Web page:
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Inheritance And Succession – Wills/ Intestacy/ Estate Planning



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The Wills and Succession Law (Cap. 195) provides for a statutory
portion that will have to be passed according to forced heirship
rules.

Part one: Statutory portion

The below part is based on inheritance and succession law in
Cyprus and discusses the difference between the statutory portion
and the disposable portion of an estate.

Any person, provided that certain conditions are met, can draft
a will, namely a written statement expressing their intentions
regarding how their assets and estate are to be disposed after
their death.

In Cyprus, the part of the estate that can be disposed of
through a will is subject to restrictions.

For this reason, inheritance is divided into a statutory and a
disposable portion:

  • The statutory portion is the part of the estate that cannot be
    disposed of through a will;

  • The disposable portion is the part of the estate that can be
    disposed freely through a will without restrictions.

In case there are surviving relatives, the estate cannot be
disposed by will in its totality. The Wills and Succession Law
(Cap. 195) provides for a statutory portion that will have to be
passed according to forced heirship rules.

The exact proportion between the statutory and the disposable
portion depends on the surviving relatives or inheritors, and the
portions are calculated after the repayment of any debts or
liabilities the estate may have.

The following examples serve to illustrate the above:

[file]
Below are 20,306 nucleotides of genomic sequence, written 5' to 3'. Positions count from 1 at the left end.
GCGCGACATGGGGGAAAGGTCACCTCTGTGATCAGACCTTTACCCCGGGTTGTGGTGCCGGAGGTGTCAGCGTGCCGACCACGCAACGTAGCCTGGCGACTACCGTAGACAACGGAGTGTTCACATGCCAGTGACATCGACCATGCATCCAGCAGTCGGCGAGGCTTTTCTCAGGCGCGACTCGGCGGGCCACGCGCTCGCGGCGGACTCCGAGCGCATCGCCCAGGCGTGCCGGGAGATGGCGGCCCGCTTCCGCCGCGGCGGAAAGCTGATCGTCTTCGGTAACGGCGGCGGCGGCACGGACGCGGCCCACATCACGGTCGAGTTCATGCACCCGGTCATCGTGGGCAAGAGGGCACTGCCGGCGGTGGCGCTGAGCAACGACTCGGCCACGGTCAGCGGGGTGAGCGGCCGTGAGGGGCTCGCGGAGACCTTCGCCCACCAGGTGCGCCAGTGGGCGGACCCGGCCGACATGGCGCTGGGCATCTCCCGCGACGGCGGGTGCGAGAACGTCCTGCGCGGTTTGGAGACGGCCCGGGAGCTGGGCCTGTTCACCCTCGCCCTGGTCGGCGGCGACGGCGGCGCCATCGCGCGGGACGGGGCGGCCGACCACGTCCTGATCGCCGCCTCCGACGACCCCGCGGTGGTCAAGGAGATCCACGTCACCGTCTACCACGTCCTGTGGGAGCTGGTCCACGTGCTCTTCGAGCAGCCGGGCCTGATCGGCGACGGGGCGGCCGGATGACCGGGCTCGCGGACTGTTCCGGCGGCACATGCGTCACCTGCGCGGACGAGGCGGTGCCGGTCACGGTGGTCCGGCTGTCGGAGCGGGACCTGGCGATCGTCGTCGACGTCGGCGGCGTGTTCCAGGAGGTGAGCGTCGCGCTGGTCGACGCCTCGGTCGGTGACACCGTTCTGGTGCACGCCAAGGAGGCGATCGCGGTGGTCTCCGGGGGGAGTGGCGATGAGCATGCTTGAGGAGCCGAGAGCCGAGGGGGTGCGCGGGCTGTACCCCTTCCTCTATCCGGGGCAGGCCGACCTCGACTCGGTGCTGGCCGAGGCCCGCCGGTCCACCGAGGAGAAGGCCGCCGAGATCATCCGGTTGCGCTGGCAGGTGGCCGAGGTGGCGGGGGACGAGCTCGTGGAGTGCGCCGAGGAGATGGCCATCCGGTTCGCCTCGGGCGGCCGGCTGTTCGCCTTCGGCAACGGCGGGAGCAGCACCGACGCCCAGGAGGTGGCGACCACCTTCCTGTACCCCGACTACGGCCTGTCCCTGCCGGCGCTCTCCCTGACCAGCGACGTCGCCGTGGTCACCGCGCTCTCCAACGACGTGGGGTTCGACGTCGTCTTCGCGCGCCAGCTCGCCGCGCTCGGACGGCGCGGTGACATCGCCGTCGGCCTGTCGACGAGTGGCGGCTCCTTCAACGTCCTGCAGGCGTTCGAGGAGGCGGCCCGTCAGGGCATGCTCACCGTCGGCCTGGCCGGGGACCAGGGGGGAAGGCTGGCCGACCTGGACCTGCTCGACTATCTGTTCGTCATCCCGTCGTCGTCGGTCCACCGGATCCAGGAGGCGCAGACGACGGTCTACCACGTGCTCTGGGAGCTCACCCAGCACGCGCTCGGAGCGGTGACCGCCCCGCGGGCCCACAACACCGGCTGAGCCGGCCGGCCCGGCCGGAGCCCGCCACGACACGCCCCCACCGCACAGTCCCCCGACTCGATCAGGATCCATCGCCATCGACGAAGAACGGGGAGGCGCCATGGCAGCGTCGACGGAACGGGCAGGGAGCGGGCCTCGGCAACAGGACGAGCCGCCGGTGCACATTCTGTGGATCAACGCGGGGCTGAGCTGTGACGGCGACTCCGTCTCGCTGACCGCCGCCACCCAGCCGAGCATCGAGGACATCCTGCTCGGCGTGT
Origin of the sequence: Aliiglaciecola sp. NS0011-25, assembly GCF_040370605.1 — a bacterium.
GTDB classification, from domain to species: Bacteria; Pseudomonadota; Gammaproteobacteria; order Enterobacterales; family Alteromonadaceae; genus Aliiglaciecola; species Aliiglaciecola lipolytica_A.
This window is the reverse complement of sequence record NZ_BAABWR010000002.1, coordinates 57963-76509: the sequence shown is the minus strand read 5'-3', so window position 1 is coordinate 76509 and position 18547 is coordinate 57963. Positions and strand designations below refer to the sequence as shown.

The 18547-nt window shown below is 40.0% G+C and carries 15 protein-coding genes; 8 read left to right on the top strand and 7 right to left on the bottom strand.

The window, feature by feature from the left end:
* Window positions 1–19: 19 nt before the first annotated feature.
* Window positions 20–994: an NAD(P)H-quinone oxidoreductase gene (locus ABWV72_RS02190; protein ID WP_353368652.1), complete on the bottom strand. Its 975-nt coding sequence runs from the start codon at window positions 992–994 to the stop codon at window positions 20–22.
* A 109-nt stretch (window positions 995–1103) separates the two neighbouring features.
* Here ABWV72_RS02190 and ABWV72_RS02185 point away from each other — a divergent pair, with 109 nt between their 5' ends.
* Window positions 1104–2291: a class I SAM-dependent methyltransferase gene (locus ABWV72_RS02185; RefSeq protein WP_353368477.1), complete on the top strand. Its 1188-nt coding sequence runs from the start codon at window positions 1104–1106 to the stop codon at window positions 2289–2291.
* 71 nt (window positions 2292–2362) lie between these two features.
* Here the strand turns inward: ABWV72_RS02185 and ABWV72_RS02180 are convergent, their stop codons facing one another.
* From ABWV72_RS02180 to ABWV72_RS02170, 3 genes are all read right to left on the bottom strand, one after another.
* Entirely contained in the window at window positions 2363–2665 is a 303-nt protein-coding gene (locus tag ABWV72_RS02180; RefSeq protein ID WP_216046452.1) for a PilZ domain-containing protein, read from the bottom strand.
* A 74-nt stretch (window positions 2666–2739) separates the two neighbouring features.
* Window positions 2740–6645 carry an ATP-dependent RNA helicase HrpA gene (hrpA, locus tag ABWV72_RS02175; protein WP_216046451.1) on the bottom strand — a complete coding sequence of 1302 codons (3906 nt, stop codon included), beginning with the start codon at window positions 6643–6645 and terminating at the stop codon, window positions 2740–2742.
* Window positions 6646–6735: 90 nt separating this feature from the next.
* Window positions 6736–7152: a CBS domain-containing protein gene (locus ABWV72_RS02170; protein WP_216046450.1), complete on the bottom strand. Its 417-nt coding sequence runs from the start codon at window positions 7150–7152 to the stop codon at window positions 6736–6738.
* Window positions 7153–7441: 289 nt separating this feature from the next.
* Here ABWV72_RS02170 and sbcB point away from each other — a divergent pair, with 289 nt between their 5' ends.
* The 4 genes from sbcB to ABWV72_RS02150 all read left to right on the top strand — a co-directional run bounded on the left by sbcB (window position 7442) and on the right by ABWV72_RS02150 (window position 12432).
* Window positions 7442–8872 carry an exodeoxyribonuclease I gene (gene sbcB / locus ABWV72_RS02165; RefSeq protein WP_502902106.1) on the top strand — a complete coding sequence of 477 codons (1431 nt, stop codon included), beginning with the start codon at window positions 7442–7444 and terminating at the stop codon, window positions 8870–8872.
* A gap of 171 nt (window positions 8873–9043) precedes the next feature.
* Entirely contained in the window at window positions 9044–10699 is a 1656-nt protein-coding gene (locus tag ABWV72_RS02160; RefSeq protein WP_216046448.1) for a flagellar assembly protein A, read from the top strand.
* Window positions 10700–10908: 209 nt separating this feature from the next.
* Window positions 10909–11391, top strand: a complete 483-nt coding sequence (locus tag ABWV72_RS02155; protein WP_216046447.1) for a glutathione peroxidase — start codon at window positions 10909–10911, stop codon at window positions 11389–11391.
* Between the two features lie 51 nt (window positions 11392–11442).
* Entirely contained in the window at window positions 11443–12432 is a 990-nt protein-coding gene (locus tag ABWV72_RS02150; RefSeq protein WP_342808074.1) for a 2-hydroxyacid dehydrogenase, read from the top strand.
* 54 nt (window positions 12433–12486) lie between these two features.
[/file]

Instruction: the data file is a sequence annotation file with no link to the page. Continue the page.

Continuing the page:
• If the testator has a surviving spouse and children, the
    statutory portion is fixed at three-fourths, and only a quarter of
    the estate can be disposed of through the will;

  • If the testator has a surviving spouse or a parent, but no
    children, then the statutory portion is fixed at half of the
    estate, while the other half can be distributed through the
    will;

  • If at the time of death, the testator has no children, no
    descendants of children, and no surviving spouse or parent, the
    totality of the estate may be disposed of according to the
    will.

Part two: What makes a person unworthy of succession?

According to the Cypriot Law on Wills and on Succession (Cap.
195), a person is deemed unworthy to inherit, if they:

  • have been convicted of intentionally and unlawfully causing the
    death (or of intentionally and unlawfully attempting to cause the
    death) of the person whose estate is the object of succession;

  • have been convicted of the murder or of the attempted murder of
    the child, parent, husband or wife of the person whose estate is
    the object of succession;

  • by coercion, fraud or mental pressure have caused the testator
    to make a will or revoke an existing will;

  • have obstructed the testator from making a will or altering or
    revoking an existing will;

  • have submitted to a supposititious will to the testator;

  • have illegally altered or destroyed the testator’s
    existing will; or

  • have aided or encouraged any person to commit any of the above
    acts.

The content of this article is intended to provide a general
guide to the subject matter. Specialist advice should be sought
about your specific circumstances.

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